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January 31, 2005

Are We Still a Free People II?

Anyone remember Hampden? Ship Money? The Civil War?  A great deal of blood and treasure was spent confirming the basic point that Parliament is supreme and as is so often the case in such matters, it was all about tax. Can the State levy arbitrary taxes? Or is taxation whatever Parliament says it is? The constitutional settlement reached, after we’d chopped the head off a King, was that taxes are what Parliament says they are, at the time it says it.
According to the 2005 Finance Act, this will no longer be the case:

The Inland Revenue's new powers to tax workers retrospectively, without recourse to Parliament or the courts, could leave thousands of taxpayers facing bills they did not know about.
The move, which would sweep away centuries of legal precedent going back to the Magna Carta, would enable the Revenue to act unilaterally in deciding whether someone has paid the "proper" amount of tax.

John Whiting of PricewaterhouseCoopers said: "The statement fundamentally talks about a 'proper' amount of tax, but who's definition of 'proper'? We understand the frustration the Revenue has over avoidance schemes, but this is your classic slippery slope. We don't do retrospective taxation here. You are taxed on what it says in the law when you do the thing, not what someone decides later."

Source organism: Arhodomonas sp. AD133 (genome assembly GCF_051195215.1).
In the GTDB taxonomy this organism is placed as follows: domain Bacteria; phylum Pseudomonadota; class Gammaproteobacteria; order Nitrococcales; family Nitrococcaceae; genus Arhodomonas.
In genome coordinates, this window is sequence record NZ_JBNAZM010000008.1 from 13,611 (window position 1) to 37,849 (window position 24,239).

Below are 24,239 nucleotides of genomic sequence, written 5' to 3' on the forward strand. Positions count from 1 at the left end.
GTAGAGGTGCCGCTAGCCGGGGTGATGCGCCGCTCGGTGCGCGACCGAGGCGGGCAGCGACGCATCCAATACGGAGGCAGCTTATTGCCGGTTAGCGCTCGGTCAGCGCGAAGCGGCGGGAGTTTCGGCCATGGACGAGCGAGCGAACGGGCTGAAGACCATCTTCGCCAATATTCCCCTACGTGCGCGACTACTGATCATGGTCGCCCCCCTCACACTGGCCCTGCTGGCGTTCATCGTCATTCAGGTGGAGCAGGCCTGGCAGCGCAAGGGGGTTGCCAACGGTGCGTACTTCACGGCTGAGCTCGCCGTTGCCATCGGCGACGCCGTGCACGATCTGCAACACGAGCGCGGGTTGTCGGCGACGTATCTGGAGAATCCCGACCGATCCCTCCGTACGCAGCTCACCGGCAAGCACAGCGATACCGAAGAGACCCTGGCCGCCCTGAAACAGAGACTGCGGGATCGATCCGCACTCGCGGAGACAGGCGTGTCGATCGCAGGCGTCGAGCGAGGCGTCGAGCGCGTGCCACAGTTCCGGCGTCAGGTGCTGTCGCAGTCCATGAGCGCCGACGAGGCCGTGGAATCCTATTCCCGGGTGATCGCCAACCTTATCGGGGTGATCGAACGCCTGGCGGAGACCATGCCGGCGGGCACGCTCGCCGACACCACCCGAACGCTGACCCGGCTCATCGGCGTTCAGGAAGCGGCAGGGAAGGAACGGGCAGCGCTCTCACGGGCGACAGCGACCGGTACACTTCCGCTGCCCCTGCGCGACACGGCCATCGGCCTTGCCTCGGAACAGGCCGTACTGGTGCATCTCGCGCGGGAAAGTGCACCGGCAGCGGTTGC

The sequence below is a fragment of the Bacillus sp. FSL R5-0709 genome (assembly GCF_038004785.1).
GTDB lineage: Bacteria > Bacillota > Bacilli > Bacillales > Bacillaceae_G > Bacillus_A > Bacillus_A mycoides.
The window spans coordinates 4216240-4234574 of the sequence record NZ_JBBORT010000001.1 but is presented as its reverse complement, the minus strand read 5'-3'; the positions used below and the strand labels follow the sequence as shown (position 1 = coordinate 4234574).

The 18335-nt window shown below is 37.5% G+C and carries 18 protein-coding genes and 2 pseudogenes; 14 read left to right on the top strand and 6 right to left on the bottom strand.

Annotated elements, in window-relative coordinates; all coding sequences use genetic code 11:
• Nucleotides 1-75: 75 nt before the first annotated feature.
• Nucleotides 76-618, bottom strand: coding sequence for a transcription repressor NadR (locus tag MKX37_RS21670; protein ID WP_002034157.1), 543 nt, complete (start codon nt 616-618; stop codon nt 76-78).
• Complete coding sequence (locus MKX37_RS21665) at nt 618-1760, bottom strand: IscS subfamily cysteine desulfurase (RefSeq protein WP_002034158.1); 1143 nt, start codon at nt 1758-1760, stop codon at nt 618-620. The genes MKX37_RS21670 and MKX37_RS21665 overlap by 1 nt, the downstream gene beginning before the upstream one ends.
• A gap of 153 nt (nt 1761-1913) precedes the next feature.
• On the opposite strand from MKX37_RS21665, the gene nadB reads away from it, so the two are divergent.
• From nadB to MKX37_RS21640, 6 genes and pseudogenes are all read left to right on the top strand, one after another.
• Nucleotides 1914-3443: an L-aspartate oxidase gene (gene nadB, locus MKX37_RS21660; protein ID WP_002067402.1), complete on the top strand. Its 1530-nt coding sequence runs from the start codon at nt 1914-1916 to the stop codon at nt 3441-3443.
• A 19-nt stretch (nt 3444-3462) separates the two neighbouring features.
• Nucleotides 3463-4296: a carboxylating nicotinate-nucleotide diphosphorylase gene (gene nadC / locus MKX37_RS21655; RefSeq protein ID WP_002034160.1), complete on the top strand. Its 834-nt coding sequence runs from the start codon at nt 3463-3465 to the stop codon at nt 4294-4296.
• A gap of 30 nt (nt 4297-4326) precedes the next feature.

Anne Redston of accountants Ernst & Young said that if such a move were allowed it would "be the most fundamental shift in our tax system and liberty since the 1600s". She added: "Throughout our history, we have fought for the right for Parliament to decide on tax.

Yes, really, they’ve done it again, eviscerated one of the basic parts of our constitution. Parliament makes the laws, laws are what Parliament says they are. Not any more in our Nu Labour wonderland. Our Tone gets driven, every day, past the place where we executed the last person to be on the wrong side of this issue. Wonder if he ever thinks about that?

January 31, 2005 in Taxes | Permalink

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Comments

Of course he has, that is why the Government repealed 1795 Treason Act in 1998. Under that Act, it was treason to destroy the constitution.

Posted by: Alex Dakers | Jan 31, 2005 10:25:38 AM

By the way, yesterday was the anniversary of that Regicide

Posted by: Alex Dakers | Jan 31, 2005 10:28:06 AM

Sad day, by the way - that it ended up with Regicide (not to mention poor old Archbishop Laud, without whom the CofE was never as good as it could've been).

Reading this makes me want to find out more about this points system the Australians have for immigration... And maybe use it.

Posted by: Blimpish | Jan 31, 2005 1:35:05 PM

"but who's definition of 'proper'?"

Appalling grammatical error from the Torygraph.

Posted by: yellerKat | Jan 31, 2005 2:33:38 PM